It may not be wise to assume that the Dodgers will end up bringing back righty Zack Greinke, ESPNLos Angeles.com’s Mark Saxon writes. The team has shown indications that it is looking for younger, less expensive assets rather than huge veteran contracts. And Greinke himself may be less than thrilled with the clubhouse culture in L.A., leaving a “distaste” that “is believed to be a factor in his thinking.” Obviously, Greinke and the club thrived with his first contract, so it’s probably not worth writing off a return, but the report does suggest the interest may not be as clear as had generally been assumed.
Here’s the latest on some other free agent situations around the league:
- The Tigers have “picked up” talks with reliever Joakim Soria but haven’t yet made him an offer, MLB.com’s Jason Beck reports. Soria received one offer from an unknown team earlier in the offseason, says Beck, but the market has moved slowly as a potentially-active trade market for pen arms continues to sort itself out.
- Lefty Rich Hill is expected to sign a contract this week, WEEI.com’s Rob Bradford reports. It’s not clear which club, but Bradford says it isn’t the Red Sox. Hill’s out-of-nowhere late-season run in Boston has made him an interesting piece of the market picture. MLBTR’s Tim Dierkes predicted that Hill will be able to secure a one-year deal with a $5MM guarantee.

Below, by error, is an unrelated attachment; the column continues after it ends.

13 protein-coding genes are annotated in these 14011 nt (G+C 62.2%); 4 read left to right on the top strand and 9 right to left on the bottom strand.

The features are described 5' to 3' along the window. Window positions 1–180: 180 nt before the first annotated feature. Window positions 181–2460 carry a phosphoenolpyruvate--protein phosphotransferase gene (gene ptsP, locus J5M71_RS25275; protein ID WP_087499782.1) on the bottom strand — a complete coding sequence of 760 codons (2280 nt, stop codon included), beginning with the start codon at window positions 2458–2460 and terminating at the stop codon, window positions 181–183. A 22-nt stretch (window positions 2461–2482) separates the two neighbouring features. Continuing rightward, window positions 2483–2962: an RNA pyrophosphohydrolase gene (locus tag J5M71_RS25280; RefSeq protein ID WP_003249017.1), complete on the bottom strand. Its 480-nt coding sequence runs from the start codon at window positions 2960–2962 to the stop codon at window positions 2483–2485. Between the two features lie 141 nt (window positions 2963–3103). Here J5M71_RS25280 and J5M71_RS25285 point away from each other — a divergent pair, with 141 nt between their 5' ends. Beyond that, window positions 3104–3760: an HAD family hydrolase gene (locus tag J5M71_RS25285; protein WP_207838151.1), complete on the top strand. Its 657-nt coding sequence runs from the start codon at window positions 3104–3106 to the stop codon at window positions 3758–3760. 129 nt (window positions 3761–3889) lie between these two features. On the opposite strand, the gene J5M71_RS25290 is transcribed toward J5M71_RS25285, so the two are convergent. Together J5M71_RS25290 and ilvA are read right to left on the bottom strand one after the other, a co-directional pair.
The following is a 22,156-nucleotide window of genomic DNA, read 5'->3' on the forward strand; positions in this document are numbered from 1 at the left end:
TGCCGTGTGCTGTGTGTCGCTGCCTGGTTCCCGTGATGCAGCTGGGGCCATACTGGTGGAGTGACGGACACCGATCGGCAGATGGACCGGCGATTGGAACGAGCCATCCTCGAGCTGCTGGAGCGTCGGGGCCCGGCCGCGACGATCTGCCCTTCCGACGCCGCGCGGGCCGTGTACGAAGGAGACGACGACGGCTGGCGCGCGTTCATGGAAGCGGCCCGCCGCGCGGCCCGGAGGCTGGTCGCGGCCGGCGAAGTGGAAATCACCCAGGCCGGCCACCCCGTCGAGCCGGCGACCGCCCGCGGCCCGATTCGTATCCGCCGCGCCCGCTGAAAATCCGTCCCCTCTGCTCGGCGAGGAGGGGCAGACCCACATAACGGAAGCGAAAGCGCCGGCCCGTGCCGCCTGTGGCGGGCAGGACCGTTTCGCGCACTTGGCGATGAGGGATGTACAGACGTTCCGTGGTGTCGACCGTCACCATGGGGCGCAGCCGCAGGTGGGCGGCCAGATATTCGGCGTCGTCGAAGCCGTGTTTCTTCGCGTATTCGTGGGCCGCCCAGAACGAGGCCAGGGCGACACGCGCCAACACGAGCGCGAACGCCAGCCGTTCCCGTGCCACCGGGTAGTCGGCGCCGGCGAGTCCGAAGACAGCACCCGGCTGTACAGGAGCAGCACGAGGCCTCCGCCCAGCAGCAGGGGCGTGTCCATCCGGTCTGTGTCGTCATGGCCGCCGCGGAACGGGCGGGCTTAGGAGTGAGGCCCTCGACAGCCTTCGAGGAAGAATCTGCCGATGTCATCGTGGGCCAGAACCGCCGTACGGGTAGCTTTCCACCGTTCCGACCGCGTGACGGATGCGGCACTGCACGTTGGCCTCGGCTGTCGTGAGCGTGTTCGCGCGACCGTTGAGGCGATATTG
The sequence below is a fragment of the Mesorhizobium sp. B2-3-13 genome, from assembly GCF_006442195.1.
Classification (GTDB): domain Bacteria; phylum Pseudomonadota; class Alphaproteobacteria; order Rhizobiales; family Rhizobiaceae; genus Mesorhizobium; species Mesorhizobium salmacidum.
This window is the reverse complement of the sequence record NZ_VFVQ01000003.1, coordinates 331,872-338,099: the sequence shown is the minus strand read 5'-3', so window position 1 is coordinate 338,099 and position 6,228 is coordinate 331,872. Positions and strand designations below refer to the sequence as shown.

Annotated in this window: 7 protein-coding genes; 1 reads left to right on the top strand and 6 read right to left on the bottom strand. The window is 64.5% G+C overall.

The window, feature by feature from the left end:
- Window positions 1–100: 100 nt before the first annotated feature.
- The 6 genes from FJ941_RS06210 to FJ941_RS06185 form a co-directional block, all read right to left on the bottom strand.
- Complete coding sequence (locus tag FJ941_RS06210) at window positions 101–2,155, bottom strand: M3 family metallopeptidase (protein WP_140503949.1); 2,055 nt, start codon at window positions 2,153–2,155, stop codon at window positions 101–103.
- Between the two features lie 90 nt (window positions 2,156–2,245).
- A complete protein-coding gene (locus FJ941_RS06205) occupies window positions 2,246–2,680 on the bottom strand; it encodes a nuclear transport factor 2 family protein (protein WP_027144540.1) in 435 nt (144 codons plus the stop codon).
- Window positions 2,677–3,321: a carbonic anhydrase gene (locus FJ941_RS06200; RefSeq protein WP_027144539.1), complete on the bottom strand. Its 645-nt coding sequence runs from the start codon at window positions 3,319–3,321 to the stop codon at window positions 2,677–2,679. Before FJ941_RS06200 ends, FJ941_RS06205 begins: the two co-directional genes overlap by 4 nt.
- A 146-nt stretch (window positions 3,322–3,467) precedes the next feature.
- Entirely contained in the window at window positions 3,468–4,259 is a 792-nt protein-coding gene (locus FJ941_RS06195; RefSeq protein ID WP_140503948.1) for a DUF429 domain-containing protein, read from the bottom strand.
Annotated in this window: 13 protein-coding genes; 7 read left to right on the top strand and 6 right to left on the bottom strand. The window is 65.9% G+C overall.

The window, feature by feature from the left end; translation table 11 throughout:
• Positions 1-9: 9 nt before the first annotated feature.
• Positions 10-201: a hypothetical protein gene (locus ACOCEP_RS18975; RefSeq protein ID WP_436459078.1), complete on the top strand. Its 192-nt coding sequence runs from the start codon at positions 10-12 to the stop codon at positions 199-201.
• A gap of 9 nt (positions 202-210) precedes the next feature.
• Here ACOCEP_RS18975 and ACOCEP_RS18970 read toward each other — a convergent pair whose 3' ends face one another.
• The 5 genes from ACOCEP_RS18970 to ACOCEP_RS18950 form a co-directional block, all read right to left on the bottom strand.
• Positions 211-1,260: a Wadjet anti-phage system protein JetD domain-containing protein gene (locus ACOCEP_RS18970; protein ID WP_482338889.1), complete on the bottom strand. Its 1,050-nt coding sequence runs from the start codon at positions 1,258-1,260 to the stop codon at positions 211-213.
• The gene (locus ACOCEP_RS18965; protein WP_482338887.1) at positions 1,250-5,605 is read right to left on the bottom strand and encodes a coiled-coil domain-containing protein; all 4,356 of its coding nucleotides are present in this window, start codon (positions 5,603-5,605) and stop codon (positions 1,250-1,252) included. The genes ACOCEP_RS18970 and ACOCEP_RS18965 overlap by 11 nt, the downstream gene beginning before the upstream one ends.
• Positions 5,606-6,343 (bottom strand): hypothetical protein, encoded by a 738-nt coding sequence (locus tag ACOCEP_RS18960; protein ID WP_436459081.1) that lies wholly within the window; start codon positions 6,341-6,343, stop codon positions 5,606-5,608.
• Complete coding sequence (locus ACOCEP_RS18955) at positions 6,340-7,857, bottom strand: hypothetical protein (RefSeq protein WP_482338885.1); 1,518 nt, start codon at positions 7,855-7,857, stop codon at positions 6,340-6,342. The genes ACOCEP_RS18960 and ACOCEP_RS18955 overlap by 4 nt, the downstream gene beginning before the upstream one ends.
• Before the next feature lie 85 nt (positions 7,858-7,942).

- The Mets have had contact with the representatives for free agent outfielder Gerardo Parra, Marc Carig of Newsday reports on Twitter. Parra would, presumably, take part in a platoon with Juan Lagares, though that would mean relying on him rather heavily in center. While he’s played there, Parra has spent far more time in the corner outfield. And it could well be hard to find enough playing time to woo the 28-year-old, given that the club is rather heavily invested in Lagares and has two left-handed hitters (Curtis Granderson and Michael Conforto) set to man the corners.
- Dodgers lefty Brett Anderson spoke with reporters today about his decision to accept the $15.8MM qualifying offer, as Saxon reports. He indicated that he was hoping to continue to build his stock in advance of next year’s market, a risky but tantalizing strategy. On the one hand, Anderson has a lengthy injury history and is finally coming off of a healthy season; on the other, he’s still young, has mostly dealt with a few fluke injuries in recent years, and can look forward to a seller-friendly market next winter. “There were some multi-year deals out there, but my situation was a little unique and I just wanted to better myself,” Anderson said. “That, and I liked being in L.A., I liked my teammates, I liked everything about it other than the ending of the season.” Anderson also noted that he and the Dodgers had discussed a multi-year arrangement at some point and could again pursue some kind of deal, as MLB.com’s Ken Gurnick tweets.